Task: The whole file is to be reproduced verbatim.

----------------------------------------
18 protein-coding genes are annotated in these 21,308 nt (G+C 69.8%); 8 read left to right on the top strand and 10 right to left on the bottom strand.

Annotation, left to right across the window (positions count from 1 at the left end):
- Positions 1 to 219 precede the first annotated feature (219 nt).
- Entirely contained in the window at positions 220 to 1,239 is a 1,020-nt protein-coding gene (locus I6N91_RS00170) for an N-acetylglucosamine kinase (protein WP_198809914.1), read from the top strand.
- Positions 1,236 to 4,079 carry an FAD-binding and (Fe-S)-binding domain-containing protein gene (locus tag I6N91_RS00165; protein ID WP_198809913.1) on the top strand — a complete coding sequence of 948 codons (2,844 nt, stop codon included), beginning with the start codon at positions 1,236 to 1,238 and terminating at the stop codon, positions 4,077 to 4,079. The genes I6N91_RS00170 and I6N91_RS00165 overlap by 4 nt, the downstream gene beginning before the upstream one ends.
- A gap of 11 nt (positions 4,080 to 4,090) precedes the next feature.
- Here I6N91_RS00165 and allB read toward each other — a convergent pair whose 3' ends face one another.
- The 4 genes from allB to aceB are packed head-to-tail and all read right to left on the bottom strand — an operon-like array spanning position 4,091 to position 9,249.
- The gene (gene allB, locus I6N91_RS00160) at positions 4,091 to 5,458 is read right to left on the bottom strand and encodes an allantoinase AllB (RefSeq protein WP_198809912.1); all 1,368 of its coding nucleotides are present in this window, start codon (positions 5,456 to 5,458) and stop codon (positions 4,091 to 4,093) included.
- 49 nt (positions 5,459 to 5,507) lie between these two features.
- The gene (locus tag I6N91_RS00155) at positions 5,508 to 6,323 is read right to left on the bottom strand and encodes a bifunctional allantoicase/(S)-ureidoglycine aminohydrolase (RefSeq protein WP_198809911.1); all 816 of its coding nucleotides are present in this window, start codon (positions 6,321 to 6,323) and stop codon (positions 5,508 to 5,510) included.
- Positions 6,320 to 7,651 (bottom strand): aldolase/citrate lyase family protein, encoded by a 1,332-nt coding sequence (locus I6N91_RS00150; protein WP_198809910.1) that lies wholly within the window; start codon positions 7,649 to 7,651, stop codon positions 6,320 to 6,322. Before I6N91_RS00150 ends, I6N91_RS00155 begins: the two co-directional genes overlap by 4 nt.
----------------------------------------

18 protein-coding genes are annotated in these 21,308 nt (G+C 69.8%); 8 read left to right on the top strand and 10 right to left on the bottom strand.

Annotation, left to right across the window (positions count from 1 at the left end):
- Positions 1 to 219 precede the first annotated feature (219 nt).
- Entirely contained in the window at positions 220 to 1,239 is a 1,020-nt protein-coding gene (locus I6N91_RS00170) for an N-acetylglucosamine kinase (protein WP_198809914.1), read from the top strand.
- Positions 1,236 to 4,079 carry an FAD-binding and (Fe-S)-binding domain-containing protein gene (locus tag I6N91_RS00165; protein ID WP_198809913.1) on the top strand — a complete coding sequence of 948 codons (2,844 nt, stop codon included), beginning with the start codon at positions 1,236 to 1,238 and terminating at the stop codon, positions 4,077 to 4,079. The genes I6N91_RS00170 and I6N91_RS00165 overlap by 4 nt, the downstream gene beginning before the upstream one ends.
- A gap of 11 nt (positions 4,080 to 4,090) precedes the next feature.
- Here I6N91_RS00165 and allB read toward each other — a convergent pair whose 3' ends face one another.
- The 4 genes from allB to aceB are packed head-to-tail and all read right to left on the bottom strand — an operon-like array spanning position 4,091 to position 9,249.
- The gene (gene allB, locus I6N91_RS00160) at positions 4,091 to 5,458 is read right to left on the bottom strand and encodes an allantoinase AllB (RefSeq protein WP_198809912.1); all 1,368 of its coding nucleotides are present in this window, start codon (positions 5,456 to 5,458) and stop codon (positions 4,091 to 4,093) included.
- 49 nt (positions 5,459 to 5,507) lie between these two features.
- The gene (locus tag I6N91_RS00155) at positions 5,508 to 6,323 is read right to left on the bottom strand and encodes a bifunctional allantoicase/(S)-ureidoglycine aminohydrolase (RefSeq protein WP_198809911.1); all 816 of its coding nucleotides are present in this window, start codon (positions 6,321 to 6,323) and stop codon (positions 5,508 to 5,510) included.
- Positions 6,320 to 7,651 (bottom strand): aldolase/citrate lyase family protein, encoded by a 1,332-nt coding sequence (locus I6N91_RS00150; protein WP_198809910.1) that lies wholly within the window; start codon positions 7,649 to 7,651, stop codon positions 6,320 to 6,322. Before I6N91_RS00150 ends, I6N91_RS00155 begins: the two co-directional genes overlap by 4 nt.